Satirical Irony In Voltaire's Candide

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When you search to define the word garden, its definition emerges only as an area of ground where plants (such as flowers and vegetables) are grown according to the Merriam-Webster Dictionary. However, to Enlightenment writer and French philosophe Francois-Mari Arouet, a garden represents much more than just that. Going by his pen name Voltaire, Francois uses a manifold of symbols such as the garden throughout his satirical novel Candide. This novel express Voltaire’s wit by frequently exploiting the nature of humans to examine others’ circumstances and lifestyles to be better than that of their own. Although Candide is a satirical irony throughout, Voltaire discloses one of his beliefs through his protagonist character near the end that one …show more content…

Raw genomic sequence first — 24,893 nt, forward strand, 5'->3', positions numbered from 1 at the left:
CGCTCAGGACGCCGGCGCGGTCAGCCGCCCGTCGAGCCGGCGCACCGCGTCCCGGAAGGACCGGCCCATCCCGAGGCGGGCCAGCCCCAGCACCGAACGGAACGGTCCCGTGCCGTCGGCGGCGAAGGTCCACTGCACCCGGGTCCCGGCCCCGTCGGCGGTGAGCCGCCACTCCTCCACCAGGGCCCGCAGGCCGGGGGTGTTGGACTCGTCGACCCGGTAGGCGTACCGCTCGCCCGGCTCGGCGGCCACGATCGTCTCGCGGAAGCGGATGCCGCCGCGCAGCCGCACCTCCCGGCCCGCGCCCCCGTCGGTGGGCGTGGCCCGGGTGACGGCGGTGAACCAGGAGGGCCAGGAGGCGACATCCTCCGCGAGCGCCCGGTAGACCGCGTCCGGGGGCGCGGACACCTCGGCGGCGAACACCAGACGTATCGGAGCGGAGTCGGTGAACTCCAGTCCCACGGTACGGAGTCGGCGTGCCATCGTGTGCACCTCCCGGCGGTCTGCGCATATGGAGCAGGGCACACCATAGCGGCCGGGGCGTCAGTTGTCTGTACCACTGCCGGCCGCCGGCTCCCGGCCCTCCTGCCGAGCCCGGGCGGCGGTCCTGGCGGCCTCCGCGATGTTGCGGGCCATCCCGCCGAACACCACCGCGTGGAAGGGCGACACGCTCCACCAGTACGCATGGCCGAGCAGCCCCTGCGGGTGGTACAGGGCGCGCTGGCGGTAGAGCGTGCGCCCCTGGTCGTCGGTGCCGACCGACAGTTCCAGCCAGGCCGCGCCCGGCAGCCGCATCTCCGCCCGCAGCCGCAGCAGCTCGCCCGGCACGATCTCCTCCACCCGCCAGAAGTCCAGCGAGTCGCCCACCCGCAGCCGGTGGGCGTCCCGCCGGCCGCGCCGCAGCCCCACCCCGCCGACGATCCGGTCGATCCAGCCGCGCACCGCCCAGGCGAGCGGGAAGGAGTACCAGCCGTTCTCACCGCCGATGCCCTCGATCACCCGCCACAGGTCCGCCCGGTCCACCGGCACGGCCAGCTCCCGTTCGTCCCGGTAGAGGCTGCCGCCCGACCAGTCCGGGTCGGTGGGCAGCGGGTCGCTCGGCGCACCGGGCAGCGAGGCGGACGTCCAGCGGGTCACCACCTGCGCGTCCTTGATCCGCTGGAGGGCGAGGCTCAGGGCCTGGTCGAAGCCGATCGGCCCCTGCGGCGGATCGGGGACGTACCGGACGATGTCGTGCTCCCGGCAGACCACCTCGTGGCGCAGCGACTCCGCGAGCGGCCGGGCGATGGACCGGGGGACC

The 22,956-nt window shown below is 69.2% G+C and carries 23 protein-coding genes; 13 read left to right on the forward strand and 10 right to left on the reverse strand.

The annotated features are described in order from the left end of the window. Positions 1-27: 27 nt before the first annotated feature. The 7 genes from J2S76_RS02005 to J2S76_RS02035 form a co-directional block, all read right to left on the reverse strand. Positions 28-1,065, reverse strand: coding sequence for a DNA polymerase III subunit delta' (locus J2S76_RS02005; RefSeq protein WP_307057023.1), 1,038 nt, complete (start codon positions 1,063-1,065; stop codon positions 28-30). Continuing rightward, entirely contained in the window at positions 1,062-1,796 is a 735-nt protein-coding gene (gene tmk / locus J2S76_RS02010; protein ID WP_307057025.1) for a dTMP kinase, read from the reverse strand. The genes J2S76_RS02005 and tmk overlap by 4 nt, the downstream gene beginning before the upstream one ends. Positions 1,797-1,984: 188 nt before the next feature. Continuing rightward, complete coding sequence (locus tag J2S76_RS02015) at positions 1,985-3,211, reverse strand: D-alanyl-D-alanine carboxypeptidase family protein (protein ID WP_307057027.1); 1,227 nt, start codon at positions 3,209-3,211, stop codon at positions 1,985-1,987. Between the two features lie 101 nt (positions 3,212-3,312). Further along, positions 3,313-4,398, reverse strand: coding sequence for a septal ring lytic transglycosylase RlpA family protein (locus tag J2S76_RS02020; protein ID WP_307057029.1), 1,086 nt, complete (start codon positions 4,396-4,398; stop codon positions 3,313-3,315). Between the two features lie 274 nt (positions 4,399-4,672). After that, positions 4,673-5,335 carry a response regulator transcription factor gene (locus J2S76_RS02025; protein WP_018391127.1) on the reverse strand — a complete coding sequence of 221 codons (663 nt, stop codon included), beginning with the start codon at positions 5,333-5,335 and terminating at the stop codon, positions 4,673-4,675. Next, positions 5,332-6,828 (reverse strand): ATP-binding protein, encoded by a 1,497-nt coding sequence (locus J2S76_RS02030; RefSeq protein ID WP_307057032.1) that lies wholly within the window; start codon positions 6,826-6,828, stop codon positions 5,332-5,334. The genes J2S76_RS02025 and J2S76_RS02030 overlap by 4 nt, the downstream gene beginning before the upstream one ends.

The first garden Voltaire discusses is Westphalia, which he sets up as an illusion. “The Baron was one of the most powerful lords in Westphalia, for his castle had a door and windows,” (1). Here Voltaire is undercutting the value of Westphalia since usually a castle has a does not have a door and windows. Voltaire uses another parody not long after when Candide was forced to leave Westphalia. This represents the biblical fall of man from the Garden of Eden since Candide was brought up in a fine castle and was driven out of it just like Adam. Another garden that Voltaire relates to is the paradise of Eldorado. “Here now, said Candide, is a country that’s better than Westphalia,” (33). Voltaire describes the utopian society where the pebbles on the ground are rubies and the dirt is gold, which is what greedy Europeans would kill for. “Please excuse our laughing when you offered us in payment a couple of pebbles from the roadside,” (35). Ethnocentric Candide and Cacambo are astonished after a meal with the merchants of Eldorado at the thought of the jewels being worthless in their eyes. Candide and Cacambo soon discover many other outstanding features of El Dorado that are absent from European civilization such as education for all people and embracing the king. Both El Dorado and Westphalia are described as paradise by Voltaire in the beginning when they are both introduced in the novel. However, Candide left each paradise for different reasons and ended up in the Garden of Constantinople, where he eventually found and led the most agreeable life

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